On Wednesday, October 5, the International Court of Justice decided against proceeding with the Marshall Island’s nuclear disarmament case, which was lodged earlier against India, Pakistan, and the United Kingdom. The small Pacific Island nation had entered proceedings at the ICJ earlier this year at the Hague-based court, which is the primary judicial arm of the United Nations.
The case grew out of a legacy of nuclear weapons testing in the Marshall Islands by the United States between 1946 and 1958; in 2014, the Marshall Islands filed suit against nine nuclear weapon states at the ICJ — China, North Korea, France, India, Israel, Pakistan, Russia, the United Kingdom, and the United States — accusing them of insufficiently “fulfilling their obligations with respect to the cessation of the nuclear arms race at an early date and to nuclear disarmament.” India, Pakistan, and the United Kingdom ended up defending themselves at the ICJ this year over their declarations to accept ICJ’s compulsory jurisdiction under article 36, paragraph 2 of the court’s statute.
An initial tied vote, with eight members of the court in favor and eight against, upheld the case made by the United Kingdom against the filing, underlining a lack of evidence that a dispute even existed. The ICJ’s decision on this count meant that the Marshall Islands’ complaints would go unaddressed as the court would lack jurisdiction. A second vote, with nine in favor and seven against, upheld similar objections by India and Pakistan as to the lack of evidence.
Phon van den Biesen, a co-agent of the Marshall Islands, despite the ICJ’s decisions on jurisdiction, expressed pleasure with the vote margins. “We are pleased that the Court recited its unanimous decision of 1996 that there exists an obligation to pursue in good faith negotiations leading to nuclear disarmament in all its aspects,” he noted.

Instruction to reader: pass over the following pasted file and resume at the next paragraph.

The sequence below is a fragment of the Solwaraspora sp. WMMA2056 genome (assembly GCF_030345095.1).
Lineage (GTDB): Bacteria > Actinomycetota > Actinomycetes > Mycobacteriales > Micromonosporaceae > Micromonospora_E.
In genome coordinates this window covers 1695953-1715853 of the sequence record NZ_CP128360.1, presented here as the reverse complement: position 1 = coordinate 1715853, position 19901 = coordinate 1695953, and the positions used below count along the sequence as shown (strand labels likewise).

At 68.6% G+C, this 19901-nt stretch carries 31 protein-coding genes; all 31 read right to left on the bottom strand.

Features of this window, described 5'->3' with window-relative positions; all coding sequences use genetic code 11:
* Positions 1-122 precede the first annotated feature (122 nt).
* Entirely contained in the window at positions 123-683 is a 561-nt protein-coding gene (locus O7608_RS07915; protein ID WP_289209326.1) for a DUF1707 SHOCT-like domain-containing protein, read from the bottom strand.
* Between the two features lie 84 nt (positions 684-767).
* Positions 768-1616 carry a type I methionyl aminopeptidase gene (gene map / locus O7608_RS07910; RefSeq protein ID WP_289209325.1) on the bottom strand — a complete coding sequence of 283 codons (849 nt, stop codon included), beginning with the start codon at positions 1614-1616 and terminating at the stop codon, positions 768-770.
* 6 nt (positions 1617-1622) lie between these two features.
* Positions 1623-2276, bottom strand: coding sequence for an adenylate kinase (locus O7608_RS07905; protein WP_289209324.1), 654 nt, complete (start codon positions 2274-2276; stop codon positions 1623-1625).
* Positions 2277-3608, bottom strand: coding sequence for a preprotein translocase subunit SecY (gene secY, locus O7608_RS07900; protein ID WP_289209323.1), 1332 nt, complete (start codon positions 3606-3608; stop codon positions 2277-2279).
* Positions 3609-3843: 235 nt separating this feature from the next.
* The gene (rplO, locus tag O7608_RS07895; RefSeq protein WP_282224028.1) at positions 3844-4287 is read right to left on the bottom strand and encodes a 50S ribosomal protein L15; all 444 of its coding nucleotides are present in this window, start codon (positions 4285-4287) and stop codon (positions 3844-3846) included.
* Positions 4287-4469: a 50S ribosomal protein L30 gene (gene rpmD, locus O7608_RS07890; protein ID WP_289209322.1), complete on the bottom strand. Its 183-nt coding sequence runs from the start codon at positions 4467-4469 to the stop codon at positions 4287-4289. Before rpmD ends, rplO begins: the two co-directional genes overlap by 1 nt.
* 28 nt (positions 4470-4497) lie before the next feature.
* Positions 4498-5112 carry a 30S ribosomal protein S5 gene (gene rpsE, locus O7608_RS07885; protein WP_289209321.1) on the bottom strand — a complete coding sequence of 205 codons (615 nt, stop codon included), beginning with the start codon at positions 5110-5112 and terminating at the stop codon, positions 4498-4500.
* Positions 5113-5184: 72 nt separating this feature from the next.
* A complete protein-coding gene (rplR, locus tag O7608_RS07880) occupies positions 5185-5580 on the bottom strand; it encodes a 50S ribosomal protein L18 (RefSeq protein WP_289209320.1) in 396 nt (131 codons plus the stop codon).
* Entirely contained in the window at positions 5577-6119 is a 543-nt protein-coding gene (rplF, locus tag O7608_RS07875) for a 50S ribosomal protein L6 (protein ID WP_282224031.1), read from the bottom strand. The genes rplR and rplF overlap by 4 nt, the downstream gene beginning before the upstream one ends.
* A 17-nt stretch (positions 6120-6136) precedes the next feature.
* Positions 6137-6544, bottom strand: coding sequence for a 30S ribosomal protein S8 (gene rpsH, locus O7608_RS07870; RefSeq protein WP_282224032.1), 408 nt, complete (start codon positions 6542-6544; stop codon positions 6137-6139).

“Likewise we are pleased that half of the judges of the highest court in the world confirmed, as the Marshall Islands alleged, that jurisdiction exists here,” he added. Finally, addressing the decisions, which meant that the case would not proceed to an evaluation of the merits of the Marshall Islands’ case, van den Bisen added: “Nonetheless it is difficult to understand how eight judges could have found that no disputes existed in these cases when they were filed. So that is very disappointing. It is particularly worrying that the World Court cannot be unanimous on what it takes to establish a dispute in the context of nuclear disarmament.”
As I explained in the Diplomat earlier this year, U.S. nuclear testing in the Marshall Islands has deeply affected the country’s sensitivity toward the issue of nuclear weapons. Tony de Brum, the Marshall Islands’ foreign minister, noted earlier this year that the people of the Marshall Islands “have suffered the catastrophic and irreparable damage of these weapons and we vow to fight so that no one else on earth will ever again experience these atrocities.”
While the ICJ case was largely expected not to proceed to a deliberation on the merits of the case by the Marshall Islands, it did draw headlines and spark a public debate on nuclear disarmament. The participation of India and Pakistan, in particular, as non-signatory states to the Nuclear Non-proliferation Treaty (NPT) and two mutually rivalrous neighbors with growing nuclear weapons stockpiles, underlines the continuing threat of nuclear weapons use during conflict. (That the ICJ’s decision comes at a time of particular tension between the two South Asian nuclear giants is also notable.)
Finally, the case is far from a loss for the cause of nuclear disarmament championed by the Marshall Islands. Even while it did not decide to proceed with a consideration of the merits put forward by the Marshall Islands, the ICJ’s ruling reaffirms a non-binding 1996 advisory opinion on nuclear weapons, which found that states ought “to pursue in good faith and bring to a conclusion negotiations leading to nuclear disarmament in all its aspects under strict and effective international control.” Of course, this will stand as a declaratory statement of international law without any enforcement mechanisms, but can ostensibly serve to strengthen the global taboo against nuclear weapons use.